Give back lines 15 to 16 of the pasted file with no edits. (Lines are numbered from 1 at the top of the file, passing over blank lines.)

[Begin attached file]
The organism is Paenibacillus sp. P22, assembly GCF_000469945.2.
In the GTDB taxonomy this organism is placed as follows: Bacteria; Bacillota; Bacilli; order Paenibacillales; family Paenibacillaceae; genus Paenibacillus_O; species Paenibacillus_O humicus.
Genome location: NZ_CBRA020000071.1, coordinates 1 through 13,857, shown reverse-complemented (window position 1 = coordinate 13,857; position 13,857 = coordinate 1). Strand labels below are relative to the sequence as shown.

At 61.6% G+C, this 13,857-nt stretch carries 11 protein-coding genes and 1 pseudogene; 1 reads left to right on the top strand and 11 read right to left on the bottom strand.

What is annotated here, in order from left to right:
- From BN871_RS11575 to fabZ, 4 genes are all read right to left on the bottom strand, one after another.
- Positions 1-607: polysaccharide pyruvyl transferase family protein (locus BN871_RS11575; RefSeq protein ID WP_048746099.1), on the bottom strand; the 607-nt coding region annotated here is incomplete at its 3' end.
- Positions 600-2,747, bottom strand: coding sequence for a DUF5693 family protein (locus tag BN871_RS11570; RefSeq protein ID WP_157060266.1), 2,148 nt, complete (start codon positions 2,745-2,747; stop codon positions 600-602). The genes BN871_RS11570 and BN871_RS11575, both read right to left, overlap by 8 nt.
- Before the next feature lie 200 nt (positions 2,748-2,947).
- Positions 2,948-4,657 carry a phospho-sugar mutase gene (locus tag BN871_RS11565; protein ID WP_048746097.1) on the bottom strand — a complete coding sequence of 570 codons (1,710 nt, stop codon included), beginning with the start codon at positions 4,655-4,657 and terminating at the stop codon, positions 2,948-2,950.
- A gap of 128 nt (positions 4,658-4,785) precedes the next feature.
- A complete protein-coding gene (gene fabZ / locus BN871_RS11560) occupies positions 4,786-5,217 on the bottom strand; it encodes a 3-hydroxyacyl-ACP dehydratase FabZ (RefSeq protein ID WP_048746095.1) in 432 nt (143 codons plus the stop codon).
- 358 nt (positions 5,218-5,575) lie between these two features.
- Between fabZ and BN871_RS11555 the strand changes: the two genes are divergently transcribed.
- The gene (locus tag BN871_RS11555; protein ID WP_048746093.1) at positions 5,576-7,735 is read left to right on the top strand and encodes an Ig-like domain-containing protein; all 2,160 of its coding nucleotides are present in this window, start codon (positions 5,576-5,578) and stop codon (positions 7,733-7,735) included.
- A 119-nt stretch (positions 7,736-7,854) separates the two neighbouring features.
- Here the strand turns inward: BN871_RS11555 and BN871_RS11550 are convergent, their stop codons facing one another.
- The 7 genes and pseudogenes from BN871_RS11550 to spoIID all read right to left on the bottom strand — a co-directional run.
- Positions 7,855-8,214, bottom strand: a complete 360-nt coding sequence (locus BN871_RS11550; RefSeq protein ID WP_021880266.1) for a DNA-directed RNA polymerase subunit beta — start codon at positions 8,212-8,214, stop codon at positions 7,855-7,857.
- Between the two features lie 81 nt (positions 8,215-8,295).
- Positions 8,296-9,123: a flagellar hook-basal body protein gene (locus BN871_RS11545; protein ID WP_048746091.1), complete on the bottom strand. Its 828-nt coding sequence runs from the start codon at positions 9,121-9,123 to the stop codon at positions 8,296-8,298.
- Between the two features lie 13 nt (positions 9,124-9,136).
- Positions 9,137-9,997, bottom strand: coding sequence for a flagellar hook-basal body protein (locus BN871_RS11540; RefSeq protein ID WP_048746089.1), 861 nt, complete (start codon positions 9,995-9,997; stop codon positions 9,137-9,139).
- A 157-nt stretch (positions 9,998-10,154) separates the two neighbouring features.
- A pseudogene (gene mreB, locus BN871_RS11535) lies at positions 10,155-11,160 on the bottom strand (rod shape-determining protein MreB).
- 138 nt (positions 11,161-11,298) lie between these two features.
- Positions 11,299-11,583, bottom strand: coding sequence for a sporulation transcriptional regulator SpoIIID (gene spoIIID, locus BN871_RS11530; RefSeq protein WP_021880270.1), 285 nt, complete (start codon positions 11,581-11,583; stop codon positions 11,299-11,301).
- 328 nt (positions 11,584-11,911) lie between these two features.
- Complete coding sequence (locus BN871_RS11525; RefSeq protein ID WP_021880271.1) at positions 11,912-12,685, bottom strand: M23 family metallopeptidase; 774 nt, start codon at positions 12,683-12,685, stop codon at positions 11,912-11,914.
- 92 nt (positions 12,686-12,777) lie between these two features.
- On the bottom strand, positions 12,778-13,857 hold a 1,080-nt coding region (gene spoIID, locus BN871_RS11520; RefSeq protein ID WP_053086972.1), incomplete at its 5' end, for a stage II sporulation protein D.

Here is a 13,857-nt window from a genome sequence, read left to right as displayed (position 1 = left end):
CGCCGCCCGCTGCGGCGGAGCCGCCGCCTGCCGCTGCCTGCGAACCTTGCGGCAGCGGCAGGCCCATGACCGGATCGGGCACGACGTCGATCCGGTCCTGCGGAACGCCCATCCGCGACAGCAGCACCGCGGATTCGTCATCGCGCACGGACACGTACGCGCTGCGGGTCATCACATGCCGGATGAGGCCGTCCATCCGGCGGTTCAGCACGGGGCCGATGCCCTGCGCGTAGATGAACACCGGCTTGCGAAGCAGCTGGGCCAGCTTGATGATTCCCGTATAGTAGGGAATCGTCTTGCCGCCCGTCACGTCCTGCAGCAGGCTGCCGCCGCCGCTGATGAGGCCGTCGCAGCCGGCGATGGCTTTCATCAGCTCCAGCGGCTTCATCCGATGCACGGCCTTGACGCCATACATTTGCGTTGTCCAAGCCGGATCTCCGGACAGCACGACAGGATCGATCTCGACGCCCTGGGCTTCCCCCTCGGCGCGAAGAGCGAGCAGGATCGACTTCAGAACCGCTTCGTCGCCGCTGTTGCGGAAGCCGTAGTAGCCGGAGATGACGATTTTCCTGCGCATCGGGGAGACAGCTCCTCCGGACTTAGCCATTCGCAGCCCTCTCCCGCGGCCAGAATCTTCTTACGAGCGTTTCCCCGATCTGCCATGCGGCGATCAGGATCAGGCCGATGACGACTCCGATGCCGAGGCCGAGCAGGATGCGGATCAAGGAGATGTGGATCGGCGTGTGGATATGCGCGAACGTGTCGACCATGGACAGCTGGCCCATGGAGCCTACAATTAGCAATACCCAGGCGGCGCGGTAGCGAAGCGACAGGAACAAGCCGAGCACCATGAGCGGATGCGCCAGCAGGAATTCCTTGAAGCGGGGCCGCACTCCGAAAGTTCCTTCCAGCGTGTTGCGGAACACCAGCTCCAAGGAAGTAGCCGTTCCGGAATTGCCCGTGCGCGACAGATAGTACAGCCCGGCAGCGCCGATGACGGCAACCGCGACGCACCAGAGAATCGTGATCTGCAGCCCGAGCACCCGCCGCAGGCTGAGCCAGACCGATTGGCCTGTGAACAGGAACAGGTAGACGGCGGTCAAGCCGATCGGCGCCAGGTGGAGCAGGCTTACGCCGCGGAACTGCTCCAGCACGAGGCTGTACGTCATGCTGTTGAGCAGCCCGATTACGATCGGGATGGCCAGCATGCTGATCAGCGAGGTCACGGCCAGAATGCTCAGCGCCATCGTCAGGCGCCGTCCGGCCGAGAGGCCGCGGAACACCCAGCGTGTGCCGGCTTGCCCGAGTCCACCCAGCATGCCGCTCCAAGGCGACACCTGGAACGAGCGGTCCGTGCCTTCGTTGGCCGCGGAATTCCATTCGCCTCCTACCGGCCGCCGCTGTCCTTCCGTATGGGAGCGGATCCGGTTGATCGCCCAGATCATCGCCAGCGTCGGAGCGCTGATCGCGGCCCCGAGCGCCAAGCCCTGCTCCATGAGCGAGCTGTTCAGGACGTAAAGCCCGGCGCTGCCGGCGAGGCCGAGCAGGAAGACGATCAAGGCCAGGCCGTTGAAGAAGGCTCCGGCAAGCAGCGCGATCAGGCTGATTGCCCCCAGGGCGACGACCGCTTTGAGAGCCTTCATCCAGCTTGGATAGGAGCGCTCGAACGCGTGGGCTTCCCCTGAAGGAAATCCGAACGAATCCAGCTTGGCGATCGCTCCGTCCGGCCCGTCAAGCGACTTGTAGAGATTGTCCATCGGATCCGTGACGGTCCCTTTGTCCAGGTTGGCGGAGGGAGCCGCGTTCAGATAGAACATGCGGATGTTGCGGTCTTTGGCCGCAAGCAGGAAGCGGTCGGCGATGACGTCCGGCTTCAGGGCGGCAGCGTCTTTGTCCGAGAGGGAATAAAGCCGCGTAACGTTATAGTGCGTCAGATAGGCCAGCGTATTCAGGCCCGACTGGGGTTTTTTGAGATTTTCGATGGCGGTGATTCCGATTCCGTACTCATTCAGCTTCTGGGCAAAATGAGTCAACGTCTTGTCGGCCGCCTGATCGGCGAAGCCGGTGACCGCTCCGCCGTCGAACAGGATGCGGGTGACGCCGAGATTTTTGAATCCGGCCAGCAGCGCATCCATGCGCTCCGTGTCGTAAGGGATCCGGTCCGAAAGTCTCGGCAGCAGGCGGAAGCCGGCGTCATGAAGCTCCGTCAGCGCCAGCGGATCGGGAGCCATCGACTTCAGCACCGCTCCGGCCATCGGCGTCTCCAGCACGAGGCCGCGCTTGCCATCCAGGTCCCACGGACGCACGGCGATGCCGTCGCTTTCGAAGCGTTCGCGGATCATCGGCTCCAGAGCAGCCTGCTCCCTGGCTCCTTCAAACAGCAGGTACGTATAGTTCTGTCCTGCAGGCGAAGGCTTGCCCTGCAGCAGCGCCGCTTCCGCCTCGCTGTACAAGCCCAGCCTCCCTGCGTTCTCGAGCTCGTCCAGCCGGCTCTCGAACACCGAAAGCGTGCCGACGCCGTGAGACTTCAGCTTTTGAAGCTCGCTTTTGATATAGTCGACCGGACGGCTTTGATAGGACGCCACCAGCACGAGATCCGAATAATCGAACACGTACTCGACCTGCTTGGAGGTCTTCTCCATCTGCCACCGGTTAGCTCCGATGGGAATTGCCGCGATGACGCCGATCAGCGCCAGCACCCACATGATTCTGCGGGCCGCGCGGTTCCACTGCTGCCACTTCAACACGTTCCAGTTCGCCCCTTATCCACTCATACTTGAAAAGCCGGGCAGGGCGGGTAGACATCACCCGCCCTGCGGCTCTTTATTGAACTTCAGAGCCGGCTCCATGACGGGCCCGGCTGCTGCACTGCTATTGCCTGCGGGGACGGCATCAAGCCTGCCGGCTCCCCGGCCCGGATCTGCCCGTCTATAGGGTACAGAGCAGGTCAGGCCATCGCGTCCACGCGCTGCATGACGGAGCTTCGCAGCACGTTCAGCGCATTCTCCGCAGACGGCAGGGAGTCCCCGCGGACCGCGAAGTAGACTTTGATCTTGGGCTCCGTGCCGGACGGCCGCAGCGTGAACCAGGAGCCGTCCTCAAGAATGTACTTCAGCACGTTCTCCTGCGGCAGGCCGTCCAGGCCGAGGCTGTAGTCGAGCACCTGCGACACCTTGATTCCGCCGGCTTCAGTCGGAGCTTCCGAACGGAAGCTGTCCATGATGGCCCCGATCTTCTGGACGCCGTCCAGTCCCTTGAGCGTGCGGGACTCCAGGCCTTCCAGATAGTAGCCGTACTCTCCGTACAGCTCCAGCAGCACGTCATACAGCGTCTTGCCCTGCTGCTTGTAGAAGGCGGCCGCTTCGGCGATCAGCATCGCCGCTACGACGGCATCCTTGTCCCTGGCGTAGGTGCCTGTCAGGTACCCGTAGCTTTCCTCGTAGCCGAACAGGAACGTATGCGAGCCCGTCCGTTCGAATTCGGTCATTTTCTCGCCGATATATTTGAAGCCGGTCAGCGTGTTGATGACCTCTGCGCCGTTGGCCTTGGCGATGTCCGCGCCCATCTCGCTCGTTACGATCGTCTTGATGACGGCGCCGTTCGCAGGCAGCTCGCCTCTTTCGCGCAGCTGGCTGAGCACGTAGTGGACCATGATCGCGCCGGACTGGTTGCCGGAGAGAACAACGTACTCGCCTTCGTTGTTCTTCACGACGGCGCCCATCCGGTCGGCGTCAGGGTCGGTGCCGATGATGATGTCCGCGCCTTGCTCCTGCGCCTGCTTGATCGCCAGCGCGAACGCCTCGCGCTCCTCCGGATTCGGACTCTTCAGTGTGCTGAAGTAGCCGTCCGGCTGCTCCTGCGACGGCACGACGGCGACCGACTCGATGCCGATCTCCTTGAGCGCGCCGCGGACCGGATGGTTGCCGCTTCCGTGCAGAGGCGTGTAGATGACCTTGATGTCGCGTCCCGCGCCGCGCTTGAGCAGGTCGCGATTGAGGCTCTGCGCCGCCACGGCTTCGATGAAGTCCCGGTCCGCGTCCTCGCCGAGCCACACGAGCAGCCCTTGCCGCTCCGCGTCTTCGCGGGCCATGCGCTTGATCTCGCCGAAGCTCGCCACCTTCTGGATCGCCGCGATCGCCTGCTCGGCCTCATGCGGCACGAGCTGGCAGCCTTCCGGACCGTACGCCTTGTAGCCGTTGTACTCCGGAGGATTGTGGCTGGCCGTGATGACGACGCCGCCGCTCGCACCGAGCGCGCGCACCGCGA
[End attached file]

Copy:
- The gene (locus tag BN871_RS11555; protein ID WP_048746093.1) at positions 5,576-7,735 is read left to right on the top strand and encodes an Ig-like domain-containing protein; all 2,160 of its coding nucleotides are present in this window, start codon (positions 5,576-5,578) and stop codon (positions 7,733-7,735) included.
- A 119-nt stretch (positions 7,736-7,854) separates the two neighbouring features.